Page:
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AND BAD REGRETS, I’VE HAD A FEW

Seeing 106 different movies does NOT, however, mean I didn’t miss out on any. I looked back and counted 40, yes 40 that I had wanted to watch but missed. They ranged from incredibly crappy movies like Mortal Engines, The Spy Who Dumped Me and The Happytime Murders, to excellently reviewed films such as Lean On Pete, The RiderBlindspottingFirst Man and BlacKkKlansman. There were even a handful of movies where I had watched the previous ones within the franchise, making the OCD part of me not pleased at all; these include Maze Runner: Death Cure, Goosebumps 2, Super Troopers 2, Hotel Transylvania 3, The NunJohnny English Strikes Again, and yes even Sherlock Gnomes. And although I had reached my 1 documentary per year quota (has never been my thing, what can I say), I highly regret missing Three Identical Strangers and Free Solo.

UNTIL NEXT YEAR…

That rounds up my 2018 movie tally. I hope it inspires you to watch a few you have missed. I hope you know me a bit better than you did before reading this. And if I had one wish for 2019, it might be for World Peace; or it might be to make it more affordable to live in L.A. with my family; it likely should be to bring together our horribly divided nation; but instead I’ll use my one wish to see at least 107 movies next year, because we all want the 2019 blog to start on a happy note. (And if you have never seen the absolutely classic Steve Martin One Wish sketch I was mildly channeling, enjoy this nugget of brilliance here).

 

 

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Three Hospitalizations & A Baby (Sorta Starring Dennis Quaid)

3 Sep
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I have been waiting a long time to post this important and highly personal story, something most of our friends don’t know about yet, and today is finally the day. I’ll even tell you what we have in common with Dennis Quaid.
Many of you followed our experience w/ Natalia in Cedars Sinai, and are well aware that we had a bad and dangerous series of hospitalizations/discharges. It shocked us as that’s where we’ve gone for most of our lives; it’s where I was born myself, and not only does it have a stellar reputation but we’ve had SO MANY great experiences there over the years…I would still consider it a top notch hospital. But nonetheless, sometimes in life someone has to become the unfortunate “teaching case” where things go badly, but IDEALLY they learn from it and make things safer for future patients, so here is our experience. (You may know pieces of the first 2 parts, previously mentioned on Facebook, but we’ve never until now publicly discussed the third)…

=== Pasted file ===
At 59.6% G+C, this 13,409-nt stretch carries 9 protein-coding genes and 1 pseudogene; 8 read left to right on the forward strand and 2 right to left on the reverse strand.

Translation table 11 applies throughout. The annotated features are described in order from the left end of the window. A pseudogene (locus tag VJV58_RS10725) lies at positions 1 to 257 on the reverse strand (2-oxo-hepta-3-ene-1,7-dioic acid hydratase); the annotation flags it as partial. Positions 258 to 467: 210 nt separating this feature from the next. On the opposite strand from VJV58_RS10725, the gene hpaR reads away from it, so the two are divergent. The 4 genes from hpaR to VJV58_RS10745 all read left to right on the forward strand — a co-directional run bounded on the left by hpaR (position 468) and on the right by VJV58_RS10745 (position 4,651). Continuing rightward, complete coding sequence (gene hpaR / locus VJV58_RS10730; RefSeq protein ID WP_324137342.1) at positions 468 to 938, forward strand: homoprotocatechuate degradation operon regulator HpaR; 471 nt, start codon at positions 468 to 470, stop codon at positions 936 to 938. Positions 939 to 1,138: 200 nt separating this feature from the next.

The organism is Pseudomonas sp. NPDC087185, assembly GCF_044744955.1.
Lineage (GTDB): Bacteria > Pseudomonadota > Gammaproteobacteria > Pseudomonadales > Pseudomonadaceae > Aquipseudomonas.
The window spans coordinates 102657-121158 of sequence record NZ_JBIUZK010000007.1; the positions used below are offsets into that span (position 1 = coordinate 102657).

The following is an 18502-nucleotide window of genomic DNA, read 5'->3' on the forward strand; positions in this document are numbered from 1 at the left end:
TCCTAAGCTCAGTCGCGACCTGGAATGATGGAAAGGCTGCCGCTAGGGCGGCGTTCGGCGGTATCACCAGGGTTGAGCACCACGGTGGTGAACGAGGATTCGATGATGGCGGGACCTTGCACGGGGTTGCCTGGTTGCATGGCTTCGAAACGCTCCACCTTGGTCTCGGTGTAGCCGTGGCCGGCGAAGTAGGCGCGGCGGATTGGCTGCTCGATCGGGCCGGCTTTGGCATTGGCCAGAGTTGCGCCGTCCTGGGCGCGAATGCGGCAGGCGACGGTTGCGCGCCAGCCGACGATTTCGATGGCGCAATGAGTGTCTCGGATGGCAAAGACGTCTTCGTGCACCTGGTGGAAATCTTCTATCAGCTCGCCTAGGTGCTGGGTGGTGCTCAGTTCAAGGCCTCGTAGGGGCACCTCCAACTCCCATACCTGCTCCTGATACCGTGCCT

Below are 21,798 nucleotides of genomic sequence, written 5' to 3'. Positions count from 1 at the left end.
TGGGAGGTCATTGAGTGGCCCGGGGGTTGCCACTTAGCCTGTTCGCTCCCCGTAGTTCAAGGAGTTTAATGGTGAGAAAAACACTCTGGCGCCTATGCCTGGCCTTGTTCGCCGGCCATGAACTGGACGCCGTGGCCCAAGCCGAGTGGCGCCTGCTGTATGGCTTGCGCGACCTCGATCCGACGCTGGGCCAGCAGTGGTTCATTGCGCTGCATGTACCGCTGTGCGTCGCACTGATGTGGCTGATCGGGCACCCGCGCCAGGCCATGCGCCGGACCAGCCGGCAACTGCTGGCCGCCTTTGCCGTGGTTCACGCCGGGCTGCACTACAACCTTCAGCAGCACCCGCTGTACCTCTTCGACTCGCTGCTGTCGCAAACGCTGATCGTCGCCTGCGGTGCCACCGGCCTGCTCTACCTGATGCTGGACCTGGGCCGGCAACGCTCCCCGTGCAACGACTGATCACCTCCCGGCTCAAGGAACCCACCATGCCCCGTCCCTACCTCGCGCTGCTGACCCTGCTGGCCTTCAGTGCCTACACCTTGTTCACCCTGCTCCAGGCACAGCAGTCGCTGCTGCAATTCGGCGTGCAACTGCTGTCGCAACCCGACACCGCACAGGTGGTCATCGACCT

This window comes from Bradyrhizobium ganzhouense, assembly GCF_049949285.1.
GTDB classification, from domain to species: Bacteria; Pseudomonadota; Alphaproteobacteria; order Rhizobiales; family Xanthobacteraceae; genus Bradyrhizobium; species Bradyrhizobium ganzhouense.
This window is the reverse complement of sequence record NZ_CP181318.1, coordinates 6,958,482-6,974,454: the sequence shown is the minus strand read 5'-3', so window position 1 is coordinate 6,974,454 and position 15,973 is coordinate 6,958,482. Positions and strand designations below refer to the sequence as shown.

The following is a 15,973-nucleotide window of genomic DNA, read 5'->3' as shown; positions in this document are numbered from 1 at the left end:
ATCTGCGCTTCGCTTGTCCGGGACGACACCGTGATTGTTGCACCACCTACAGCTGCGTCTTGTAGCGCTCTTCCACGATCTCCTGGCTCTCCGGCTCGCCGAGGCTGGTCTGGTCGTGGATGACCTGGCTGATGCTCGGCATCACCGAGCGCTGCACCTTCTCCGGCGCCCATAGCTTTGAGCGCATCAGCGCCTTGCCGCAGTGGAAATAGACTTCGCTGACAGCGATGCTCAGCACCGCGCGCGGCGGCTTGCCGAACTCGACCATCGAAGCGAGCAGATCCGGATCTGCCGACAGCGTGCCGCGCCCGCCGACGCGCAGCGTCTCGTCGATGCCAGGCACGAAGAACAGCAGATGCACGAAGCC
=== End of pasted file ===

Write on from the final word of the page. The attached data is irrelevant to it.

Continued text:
Prologue:
Adi had a rough pregnancy, so difficult that she was vomiting from Day One until the day she was taken to get a c-section 6 weeks early, an ironic Mother’s Day surprise. The one relief from giving birth to our child prematurely was knowing that the vomiting would finally come to an end – and yes, thankfully, it did. Safe delivery from our good doctor, the cord was wrapped around the baby’s neck, and they had to take her to the NICU. Once there she had feeding challenges. And also once there she developed jaundice. But as countless parents are aware, all of these were quite common things to experience with preemies, and we were confident in the care we were receiving. The social worker was attentive, the nurses were knowledgeable and caring, and the chaplain was checking on our psychosocial needs daily. Cedars Sinai was living up to its reputation as a wonderful place to deliver a child…until our first problem.
Scene 1: (NICU)
Adi and I had been visiting the NICU regularly to be with our new little Natalia Rose. Each doctor, physical therapist, lactation consultant and nurse had mentioned that it would be at least another week before she would go home. Expectations were there, we were prepared to stick it out while Natalia continued to sunbathe under her spa-treatment UV lights to keep her jaundice at bay. The need for assistance for her breathing had been solved, and although she was breastfeeding poorly, she was swallowing milk from the bottle, so it mostly came down to the jaundice-problem (caused by raised bilirubin levels). She was considered at moderate to high risk because she was not only a preemie, but what you call Coombs Positive – a Blood Incompatibility disorder. This is also a common occurrence; it happens when the baby and mother are not the same Rh Factor (Positive/Negative blood type). Most mothers get a shot of RhoGAM to prevent this while pregnant, but Natalia was born before the shot could be given, so thus, the baby would need more help from the UV lights for her bilirubin levels. Sure, no problem, the staff had dealt with this countless times before, and thus we were told she was stable and doing well, and likely to discharge home the next week.